Ayre Acoustics QX-5 Twenty Digital Hub

Device Type: Network Player/Digital to Analog Converter/Digital Preamp
Input: 2x AES/EBU, 3x S/PDIF (BNC), 3x Toslink, StreamlengthTM asynchronous USB, Ethernet, WiFi
Output: WordClock, unbalanced RCA, balanced XLR, ¼ inch and 3.5 mm headphone jacks, and a pair of 3.5mm balanced headphone outputs
Dimensions: 17.25" W x 13.00" D x 3.75" H
Weight: 16 pounds
Availability: through authorized dealers
Price: $8,950.00
Website: www.ayre.com

In This Corner...
Weighing in at a fit 16 lbs. with 10 digital inputs and balanced outputs stands the Roon Ready and firmware upgrade-able Ayre QX-5 Tweeeenty! And in this corner, piles of stuff.

The Ayre QX-5 Twenty is Ayre's first foray into networked audio, and they've sourced their network module from South Korea’s ConversDigital. Ayre have also decided to make the QX-5 Twenty Roon Ready, which means you can use Roon to control playback. As most reader's know, I use Roon and have Roon Server set up on my sonicTransporter so installing the QX-5 Twenty consisted of taking it out the box (sorry no video), placing it on my rack, connecting an Ethernet cable, a power cable, turning it on, and telling Roon Remote on my iPad to play my music through it. Done. Think less than 4 minutes including a beer break.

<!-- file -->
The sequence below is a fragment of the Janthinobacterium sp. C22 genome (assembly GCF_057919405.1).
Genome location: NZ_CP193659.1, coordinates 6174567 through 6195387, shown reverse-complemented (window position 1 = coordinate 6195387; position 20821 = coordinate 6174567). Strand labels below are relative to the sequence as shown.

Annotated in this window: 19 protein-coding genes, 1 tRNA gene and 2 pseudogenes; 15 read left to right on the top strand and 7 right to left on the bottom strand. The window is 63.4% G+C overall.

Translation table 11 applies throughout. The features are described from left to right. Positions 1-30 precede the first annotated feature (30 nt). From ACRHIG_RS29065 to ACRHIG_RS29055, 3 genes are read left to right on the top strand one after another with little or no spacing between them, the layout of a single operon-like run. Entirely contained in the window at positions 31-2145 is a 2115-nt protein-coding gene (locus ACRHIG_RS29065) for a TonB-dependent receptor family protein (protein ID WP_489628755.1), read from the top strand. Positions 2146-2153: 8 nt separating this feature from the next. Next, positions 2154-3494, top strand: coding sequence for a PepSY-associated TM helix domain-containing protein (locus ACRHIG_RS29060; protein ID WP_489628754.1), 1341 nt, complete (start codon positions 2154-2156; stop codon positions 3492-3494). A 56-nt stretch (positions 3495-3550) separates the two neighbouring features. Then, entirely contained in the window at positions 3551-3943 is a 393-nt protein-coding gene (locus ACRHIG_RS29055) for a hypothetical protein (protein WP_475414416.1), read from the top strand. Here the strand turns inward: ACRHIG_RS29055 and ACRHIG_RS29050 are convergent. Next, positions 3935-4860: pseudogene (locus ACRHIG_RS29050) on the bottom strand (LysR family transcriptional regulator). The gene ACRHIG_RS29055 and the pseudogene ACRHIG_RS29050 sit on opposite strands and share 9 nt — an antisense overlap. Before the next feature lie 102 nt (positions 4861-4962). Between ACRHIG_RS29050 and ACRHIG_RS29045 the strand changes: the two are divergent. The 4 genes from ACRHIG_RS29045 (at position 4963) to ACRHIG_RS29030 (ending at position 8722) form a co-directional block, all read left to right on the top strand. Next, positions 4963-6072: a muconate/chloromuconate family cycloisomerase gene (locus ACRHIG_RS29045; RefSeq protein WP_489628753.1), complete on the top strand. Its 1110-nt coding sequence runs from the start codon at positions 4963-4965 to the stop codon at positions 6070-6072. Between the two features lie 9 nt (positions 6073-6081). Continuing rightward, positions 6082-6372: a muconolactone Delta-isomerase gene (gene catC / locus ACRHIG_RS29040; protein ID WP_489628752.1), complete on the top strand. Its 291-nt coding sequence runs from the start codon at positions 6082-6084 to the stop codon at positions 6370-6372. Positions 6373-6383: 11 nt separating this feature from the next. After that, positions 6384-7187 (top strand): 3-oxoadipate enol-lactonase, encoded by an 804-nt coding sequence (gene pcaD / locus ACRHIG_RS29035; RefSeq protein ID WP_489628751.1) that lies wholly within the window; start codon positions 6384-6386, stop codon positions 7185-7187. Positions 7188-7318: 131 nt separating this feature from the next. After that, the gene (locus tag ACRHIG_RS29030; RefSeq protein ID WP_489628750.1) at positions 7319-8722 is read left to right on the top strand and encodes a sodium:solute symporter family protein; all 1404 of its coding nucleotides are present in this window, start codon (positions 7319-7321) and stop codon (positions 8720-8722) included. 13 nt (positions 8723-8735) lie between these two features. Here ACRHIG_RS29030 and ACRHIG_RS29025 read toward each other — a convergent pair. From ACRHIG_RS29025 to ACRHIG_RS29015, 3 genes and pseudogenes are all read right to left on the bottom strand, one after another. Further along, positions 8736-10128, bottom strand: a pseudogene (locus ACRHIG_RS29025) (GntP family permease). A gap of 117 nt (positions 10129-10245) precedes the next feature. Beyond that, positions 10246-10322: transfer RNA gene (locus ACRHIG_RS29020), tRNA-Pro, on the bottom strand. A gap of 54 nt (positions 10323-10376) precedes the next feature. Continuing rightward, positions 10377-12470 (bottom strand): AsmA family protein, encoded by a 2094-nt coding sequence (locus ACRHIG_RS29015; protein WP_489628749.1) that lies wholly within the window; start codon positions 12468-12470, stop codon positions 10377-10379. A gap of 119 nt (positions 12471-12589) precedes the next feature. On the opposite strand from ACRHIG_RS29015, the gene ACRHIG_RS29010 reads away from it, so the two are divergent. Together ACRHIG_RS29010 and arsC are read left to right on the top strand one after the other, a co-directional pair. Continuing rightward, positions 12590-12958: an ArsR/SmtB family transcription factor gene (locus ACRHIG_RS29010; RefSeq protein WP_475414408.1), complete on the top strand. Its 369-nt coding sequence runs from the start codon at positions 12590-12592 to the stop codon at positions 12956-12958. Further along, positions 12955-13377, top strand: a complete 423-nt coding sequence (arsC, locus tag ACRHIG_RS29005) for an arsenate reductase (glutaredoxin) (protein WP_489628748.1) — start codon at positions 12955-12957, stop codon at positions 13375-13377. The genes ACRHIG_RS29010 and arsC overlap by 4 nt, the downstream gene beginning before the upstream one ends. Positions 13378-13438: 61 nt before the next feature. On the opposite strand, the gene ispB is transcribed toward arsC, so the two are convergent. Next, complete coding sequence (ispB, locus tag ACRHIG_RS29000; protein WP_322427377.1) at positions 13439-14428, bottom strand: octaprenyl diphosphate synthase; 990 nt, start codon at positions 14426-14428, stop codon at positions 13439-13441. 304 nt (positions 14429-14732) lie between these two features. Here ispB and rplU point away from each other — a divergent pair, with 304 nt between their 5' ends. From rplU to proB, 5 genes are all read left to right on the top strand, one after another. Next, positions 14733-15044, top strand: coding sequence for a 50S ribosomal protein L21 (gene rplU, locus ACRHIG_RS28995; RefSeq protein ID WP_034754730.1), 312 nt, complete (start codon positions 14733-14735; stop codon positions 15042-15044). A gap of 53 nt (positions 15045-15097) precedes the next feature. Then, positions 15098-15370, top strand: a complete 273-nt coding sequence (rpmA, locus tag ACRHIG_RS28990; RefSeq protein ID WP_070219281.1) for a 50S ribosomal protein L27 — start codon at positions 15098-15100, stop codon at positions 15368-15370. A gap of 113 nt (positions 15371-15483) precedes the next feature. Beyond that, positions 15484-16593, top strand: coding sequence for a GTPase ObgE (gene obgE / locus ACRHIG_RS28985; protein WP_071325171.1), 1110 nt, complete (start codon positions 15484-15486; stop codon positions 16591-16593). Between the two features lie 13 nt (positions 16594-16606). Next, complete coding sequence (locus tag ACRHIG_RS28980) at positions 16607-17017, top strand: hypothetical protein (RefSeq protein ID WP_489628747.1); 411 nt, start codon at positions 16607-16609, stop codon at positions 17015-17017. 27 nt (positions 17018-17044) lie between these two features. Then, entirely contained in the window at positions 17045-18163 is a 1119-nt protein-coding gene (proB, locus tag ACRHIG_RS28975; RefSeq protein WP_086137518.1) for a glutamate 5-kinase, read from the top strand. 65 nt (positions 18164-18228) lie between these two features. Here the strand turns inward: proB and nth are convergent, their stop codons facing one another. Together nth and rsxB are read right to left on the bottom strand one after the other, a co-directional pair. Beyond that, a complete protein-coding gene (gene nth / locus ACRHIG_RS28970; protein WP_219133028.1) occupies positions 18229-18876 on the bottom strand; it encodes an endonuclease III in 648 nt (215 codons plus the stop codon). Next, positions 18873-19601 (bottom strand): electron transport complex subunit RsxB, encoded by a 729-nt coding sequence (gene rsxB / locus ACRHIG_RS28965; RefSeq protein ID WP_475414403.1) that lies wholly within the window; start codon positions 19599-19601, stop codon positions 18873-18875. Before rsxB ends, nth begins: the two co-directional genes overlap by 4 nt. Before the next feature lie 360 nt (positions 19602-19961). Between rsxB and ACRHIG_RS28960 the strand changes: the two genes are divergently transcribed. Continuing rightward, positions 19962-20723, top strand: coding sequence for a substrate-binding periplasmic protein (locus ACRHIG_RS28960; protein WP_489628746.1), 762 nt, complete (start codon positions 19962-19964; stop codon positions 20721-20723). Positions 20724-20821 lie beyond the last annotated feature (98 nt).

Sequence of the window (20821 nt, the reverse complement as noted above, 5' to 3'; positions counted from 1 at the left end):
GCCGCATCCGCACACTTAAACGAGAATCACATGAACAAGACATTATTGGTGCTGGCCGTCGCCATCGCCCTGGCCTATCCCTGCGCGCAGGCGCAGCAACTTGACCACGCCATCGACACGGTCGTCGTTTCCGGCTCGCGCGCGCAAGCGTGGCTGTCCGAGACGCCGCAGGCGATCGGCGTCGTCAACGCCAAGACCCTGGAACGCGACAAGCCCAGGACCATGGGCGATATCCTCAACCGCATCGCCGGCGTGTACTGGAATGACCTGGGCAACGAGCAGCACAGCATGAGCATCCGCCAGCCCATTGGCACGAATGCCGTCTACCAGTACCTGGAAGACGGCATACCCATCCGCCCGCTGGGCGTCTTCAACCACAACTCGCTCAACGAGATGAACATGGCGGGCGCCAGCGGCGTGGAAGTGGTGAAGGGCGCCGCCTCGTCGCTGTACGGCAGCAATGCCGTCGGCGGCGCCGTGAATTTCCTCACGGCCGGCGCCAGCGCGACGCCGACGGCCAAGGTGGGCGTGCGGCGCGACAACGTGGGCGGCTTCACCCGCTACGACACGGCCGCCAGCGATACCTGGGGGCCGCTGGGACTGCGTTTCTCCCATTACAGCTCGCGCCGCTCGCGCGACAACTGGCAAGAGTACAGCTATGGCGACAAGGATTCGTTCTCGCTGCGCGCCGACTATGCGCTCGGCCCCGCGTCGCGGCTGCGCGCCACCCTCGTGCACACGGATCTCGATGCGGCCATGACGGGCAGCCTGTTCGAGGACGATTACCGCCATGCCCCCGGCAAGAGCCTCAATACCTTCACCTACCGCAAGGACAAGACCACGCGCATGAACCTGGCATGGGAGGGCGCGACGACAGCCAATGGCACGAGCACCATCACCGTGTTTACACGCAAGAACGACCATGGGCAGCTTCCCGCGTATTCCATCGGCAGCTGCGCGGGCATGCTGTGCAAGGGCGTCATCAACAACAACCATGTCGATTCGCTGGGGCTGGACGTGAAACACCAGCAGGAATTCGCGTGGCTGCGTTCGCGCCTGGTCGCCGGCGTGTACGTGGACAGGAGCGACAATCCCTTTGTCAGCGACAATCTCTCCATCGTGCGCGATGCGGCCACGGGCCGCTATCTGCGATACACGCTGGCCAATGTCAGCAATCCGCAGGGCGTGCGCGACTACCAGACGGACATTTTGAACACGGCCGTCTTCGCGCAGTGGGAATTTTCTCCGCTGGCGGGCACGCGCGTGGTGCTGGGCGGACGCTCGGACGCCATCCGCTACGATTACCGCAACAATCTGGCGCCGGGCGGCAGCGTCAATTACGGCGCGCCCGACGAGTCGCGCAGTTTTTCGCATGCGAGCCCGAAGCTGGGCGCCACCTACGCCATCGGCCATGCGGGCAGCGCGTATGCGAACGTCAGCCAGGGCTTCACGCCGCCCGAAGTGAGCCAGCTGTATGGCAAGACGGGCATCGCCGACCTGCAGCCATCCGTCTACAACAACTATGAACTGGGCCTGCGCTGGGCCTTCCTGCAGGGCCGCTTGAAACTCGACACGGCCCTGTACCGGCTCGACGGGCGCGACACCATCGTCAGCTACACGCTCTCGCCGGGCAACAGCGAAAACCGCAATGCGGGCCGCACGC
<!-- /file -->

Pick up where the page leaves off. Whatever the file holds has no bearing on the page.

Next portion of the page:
image credit: Ayre Acoustics

Also new in the QX-5 is the ESS ES9038PRO DAC chip which is used for D/A conversion with Ayre's proprietary FPGA-based minimum phase filter taking care of making that process more, um, musical. The company sourced their new "doubly-rotated cut quartz crystal" used in the QX-5's oscillator from St. Petersburg, Russia-based Morion, "designer and manufacturer of quartz frequency control products". The idea here was to produce a high performance clock, "that offers the lowest levels of phase noise in the industry" according to Ayre's press release, without the need for a temperature-controlled environment. You can slave other so-equipped products to the QX-5's WordClock output, making the QX-5 master of system time.

I'd like to give pause so we can reflect on multi-country and multi-company sourcing, something that warms my heart. There, that's better.